Earth, Sky, Water
In Earth, Sky, Water, artists Mindy Flexer and Michael Williamson reflect on their individual identities and family histories, and a hope for personal and cultural transformation offered by contemplation of our current moment. These collected paintings parse questions of belonging, inheritance, and survival. A sense of interconnectedness between past and present, and among living beings on Earth, suffuses visual spaces which span the distance between what is real and imaginary, what is remembered and what is possible.
Michael Williamson’s latest body of work emerged during the pandemic. The profound silence and loneliness of quarantine inspired art and analysis reflecting his own time and condition. Motivated by isolation to study and explore, Williamson began to unearth personal, ancestral histories rooted in Philadelphia, Virginia, South Carolina, and West Africa. The resulting works, constructed through layers of paint and collage, are sourced from a repository of salvaged paintings, prints, and archival fragments. The images are based on reflection, imagination, and some observational drawings from life.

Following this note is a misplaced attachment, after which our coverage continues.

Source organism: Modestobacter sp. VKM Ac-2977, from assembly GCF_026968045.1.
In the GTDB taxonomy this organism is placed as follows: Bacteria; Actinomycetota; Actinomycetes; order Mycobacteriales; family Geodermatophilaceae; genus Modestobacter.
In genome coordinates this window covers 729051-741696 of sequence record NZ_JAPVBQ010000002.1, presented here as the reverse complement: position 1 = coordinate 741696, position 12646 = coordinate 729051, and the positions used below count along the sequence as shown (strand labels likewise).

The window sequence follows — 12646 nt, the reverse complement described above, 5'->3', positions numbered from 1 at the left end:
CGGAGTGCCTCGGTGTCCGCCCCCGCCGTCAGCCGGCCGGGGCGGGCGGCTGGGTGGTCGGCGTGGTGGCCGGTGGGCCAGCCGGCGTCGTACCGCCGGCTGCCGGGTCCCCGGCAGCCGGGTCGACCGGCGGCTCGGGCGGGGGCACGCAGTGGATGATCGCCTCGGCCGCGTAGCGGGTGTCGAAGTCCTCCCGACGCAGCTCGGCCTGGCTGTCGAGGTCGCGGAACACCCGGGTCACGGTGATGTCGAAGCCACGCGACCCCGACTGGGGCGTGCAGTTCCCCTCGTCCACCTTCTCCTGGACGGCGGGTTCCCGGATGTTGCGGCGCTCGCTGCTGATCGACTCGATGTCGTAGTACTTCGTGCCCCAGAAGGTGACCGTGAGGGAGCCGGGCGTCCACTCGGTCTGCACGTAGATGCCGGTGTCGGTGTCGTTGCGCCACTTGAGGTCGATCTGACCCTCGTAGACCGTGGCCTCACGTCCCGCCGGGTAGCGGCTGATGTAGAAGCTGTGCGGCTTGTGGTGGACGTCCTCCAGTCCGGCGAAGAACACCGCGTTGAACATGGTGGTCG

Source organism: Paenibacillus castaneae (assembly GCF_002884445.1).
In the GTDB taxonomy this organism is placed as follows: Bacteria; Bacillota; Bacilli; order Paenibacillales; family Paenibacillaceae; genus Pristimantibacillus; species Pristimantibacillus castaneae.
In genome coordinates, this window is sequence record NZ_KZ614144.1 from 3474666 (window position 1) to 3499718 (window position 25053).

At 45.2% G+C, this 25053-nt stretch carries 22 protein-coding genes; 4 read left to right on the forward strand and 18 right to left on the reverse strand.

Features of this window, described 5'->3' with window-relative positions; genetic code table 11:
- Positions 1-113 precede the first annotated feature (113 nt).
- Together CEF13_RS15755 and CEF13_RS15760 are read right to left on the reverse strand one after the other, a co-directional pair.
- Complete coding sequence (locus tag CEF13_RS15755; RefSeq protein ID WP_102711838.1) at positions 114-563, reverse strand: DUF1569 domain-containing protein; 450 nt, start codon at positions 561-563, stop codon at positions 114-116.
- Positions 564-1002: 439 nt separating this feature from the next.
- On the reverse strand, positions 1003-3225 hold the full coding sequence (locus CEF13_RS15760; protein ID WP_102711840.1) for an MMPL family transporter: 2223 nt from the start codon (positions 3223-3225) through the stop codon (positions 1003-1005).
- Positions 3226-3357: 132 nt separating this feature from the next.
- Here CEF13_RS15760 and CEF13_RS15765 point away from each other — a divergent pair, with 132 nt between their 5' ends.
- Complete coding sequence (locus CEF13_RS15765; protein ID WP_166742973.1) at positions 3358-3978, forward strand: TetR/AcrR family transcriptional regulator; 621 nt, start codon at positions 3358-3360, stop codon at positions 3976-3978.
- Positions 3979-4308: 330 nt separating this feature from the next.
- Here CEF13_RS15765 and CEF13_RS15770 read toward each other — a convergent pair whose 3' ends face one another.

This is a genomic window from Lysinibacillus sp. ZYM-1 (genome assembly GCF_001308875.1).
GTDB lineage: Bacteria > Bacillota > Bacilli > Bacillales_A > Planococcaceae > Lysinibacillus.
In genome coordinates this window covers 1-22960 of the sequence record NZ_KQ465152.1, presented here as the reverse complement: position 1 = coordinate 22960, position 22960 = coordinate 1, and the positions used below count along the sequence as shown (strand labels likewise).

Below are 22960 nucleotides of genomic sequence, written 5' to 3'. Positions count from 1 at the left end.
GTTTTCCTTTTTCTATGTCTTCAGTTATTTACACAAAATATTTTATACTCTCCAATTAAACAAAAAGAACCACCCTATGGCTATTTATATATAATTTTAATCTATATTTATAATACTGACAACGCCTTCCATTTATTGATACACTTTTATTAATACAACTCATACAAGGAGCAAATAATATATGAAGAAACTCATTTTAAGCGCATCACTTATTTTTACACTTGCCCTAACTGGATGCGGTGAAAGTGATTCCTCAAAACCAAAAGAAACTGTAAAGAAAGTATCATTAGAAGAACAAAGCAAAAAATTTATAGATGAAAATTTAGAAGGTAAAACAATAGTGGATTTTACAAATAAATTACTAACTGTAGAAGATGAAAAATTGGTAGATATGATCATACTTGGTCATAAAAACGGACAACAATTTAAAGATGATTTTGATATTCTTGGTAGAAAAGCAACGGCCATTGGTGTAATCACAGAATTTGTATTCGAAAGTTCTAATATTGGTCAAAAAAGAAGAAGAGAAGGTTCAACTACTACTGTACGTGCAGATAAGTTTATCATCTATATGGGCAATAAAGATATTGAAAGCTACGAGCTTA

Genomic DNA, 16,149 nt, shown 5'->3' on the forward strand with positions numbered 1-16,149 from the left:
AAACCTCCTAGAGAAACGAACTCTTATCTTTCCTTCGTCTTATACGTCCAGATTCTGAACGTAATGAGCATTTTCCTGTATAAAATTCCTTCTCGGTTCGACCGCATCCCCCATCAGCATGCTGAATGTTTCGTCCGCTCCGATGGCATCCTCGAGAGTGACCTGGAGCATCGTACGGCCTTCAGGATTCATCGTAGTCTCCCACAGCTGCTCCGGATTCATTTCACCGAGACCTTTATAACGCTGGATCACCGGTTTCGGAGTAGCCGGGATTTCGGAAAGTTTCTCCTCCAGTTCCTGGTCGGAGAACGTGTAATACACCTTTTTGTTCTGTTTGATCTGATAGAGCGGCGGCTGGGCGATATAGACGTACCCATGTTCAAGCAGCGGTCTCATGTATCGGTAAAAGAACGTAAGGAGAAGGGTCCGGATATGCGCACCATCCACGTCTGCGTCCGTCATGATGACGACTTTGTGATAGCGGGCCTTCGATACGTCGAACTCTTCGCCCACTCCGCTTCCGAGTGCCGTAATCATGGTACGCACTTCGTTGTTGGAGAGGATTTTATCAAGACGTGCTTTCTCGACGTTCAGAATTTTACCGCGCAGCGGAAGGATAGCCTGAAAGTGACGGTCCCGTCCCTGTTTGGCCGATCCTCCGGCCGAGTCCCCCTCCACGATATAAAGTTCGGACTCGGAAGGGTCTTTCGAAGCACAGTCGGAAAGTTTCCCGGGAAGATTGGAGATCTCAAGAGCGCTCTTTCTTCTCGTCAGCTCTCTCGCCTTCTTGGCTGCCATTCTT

"The landscape and rude dwellings of my enslaved ancestors emerge tentatively in a few of these works. How could they have imagined my life in the 21st century? How can I imagine their lives hundreds of years ago? In these works, I strive to conjure the past, exalt the beauty of the land as it was and as it is. For me, it is a land of savage beauty, showered in gold."
Mindy Flexer’s paintings embody a spirit of interconnection and transformation. Flexer crafts a magical world, where people and creatures gather and separate, always connected to each other, to their ancestors, and to their descendants. A synergy of opposing forces defines this ever-changing web of connection: observation and invention; accurate drawing and gestural brushwork; realistic, three-dimensional form and abstract, flat shape.
This series began with origami and toys, and led to an exploration of her family’s history within time’s sweep. World War II and the ensuing pursuit of security shaped her grandparents and parents. Her own life is shaped by nuclear threat, climate emergency, and tikkun olam, the moral imperative she shares with her ancestors. Her paintings are a call to action, to work together in this extraordinary moment to create transformation rather than destruction.
"Climate emergency is the ultimate illustration of the powerful truth that we are all in it together – not just humanity, but every living thing on earth. During my brief time here, my work is to use the mighty force of art to honor my ancestors and celebrate my descendants by joining in tikkun olam, the moral imperative to repair and remake the world."